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Tuesday, January 24, 2006

Blumm on Free Market Environmentalism

Michael C. Blumm (Lewis & Clark Law School) has posted The Fallacies of Free Market Environmentalism, a 1992 article from the Harvard Journal of Law and Public Policy, on SSRN.  Here's the abstract:

This essay reviews the book, Free Market Environmentalism, and finds it wanting on several counts. The proponents of free market environmentalism (Privateers) hold an atomistic view of of society, glorify market exchanges, discount market failures, and decry governmental intervention. They indict the democratic process for being dominated by rent-seeking interest groups and claim that public dialogue can never subsume private preferences. Yet privateers ignore the fact that most environmental resources are incapable of being accurately priced.

This essay explains how external cost, collective goods, and free rider problems ensure that the marketplace systematically overvalues polluting activities and resource consumption while undervaluing clean air and water and other environmental goods, thus creating significant inefficiencies. The essay also points out that enforcing market-based preferences requires public enforcement, which is itself costly. Reliance on common law remedies like nuisance produced spectacular inefficiences and unfairness in the past. The authors of Free Market Environmentalism offer no prescriptions of how to avoid these mistakes in the future.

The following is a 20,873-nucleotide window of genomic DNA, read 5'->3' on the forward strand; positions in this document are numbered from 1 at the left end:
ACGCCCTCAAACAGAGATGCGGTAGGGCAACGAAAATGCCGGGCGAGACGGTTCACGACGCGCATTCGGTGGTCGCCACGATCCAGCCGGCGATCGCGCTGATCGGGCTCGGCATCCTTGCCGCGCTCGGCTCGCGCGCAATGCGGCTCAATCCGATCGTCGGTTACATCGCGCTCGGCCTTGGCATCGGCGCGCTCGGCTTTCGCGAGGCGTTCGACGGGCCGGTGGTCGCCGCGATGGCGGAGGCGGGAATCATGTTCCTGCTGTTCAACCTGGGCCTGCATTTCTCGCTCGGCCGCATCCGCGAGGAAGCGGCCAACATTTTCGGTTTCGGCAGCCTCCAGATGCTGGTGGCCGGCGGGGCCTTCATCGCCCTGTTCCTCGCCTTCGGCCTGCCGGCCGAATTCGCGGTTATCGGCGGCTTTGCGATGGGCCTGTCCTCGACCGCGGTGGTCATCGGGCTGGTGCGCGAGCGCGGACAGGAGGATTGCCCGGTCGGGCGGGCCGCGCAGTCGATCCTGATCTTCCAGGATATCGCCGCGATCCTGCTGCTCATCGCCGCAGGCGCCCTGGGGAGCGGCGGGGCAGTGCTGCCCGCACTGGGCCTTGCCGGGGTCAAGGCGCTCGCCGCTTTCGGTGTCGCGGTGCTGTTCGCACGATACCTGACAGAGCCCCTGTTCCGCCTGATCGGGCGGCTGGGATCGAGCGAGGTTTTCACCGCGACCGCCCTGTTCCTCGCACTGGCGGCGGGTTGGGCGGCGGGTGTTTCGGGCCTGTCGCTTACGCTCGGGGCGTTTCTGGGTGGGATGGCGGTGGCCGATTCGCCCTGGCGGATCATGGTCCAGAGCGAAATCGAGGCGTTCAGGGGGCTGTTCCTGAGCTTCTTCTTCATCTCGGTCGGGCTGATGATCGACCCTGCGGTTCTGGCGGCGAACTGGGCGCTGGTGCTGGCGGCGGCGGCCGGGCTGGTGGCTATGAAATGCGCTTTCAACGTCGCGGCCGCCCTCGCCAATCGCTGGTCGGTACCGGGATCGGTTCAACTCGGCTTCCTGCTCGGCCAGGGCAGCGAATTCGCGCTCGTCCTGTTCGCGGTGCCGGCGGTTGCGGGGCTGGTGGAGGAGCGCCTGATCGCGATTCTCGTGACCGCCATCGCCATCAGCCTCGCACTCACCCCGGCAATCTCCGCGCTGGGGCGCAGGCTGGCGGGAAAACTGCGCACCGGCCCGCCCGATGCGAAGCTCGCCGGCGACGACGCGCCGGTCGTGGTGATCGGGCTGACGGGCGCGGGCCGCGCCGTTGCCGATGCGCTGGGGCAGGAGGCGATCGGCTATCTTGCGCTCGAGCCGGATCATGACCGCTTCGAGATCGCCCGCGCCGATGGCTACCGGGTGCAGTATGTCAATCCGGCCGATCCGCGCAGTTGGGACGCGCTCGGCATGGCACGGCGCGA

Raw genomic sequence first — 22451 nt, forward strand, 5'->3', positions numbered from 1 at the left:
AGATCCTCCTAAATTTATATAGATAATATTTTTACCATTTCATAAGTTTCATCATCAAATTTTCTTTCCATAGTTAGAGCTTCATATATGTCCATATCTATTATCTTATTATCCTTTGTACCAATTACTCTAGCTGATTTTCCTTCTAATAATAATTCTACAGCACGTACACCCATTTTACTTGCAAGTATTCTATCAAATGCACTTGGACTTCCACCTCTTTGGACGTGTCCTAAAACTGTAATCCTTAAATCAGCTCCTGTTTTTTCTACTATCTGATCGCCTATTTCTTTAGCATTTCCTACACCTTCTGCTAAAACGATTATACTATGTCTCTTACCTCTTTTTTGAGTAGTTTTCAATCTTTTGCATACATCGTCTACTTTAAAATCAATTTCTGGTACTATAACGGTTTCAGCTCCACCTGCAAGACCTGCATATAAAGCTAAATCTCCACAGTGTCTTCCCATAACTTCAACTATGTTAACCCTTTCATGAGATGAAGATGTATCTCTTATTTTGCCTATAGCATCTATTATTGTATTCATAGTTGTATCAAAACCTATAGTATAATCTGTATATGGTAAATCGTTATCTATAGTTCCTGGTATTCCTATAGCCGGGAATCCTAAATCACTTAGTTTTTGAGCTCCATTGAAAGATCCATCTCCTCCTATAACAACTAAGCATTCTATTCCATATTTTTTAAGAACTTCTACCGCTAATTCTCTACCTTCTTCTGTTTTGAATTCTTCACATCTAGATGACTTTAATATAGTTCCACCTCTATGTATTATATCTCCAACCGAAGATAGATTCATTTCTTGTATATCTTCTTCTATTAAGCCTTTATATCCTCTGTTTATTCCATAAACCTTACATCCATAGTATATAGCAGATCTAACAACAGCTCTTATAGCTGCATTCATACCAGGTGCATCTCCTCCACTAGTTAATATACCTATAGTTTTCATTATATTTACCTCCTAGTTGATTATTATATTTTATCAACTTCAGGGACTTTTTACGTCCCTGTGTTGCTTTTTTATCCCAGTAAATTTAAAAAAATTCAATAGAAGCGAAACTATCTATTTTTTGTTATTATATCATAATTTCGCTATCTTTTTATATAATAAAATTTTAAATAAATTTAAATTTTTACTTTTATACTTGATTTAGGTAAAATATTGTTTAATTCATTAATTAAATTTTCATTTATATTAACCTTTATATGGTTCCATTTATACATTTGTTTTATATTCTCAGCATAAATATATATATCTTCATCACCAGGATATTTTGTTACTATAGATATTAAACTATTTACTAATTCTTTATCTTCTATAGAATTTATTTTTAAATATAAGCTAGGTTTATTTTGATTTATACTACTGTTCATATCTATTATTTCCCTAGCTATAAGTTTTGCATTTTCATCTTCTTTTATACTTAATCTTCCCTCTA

Because Free Market Environmentalism fails to acknowledge that markets persistently fail to produce ecological and health information necessary to allocate environmental resources efficiently, it is a deeply flawed book. Privateers also unwisely assume the wisdom of current preferences and the fairness of existing wealth distribution. And they carve out a significant role for the judiciary, the least representative branch of government, to allocate environmental resources. While there may be a role for markets in the implementation of environmental policy, particularly in supplying incentives to comply with environmental requirements, thereby reducing both fiscal and physic costs, the market is a poor place in which to make environmental policy. The values which shape environmental policy are better identified through the dialogue of democracy, through public hearings and legislative determination, and with the participation of both the landed and the landless.

Ben Barros

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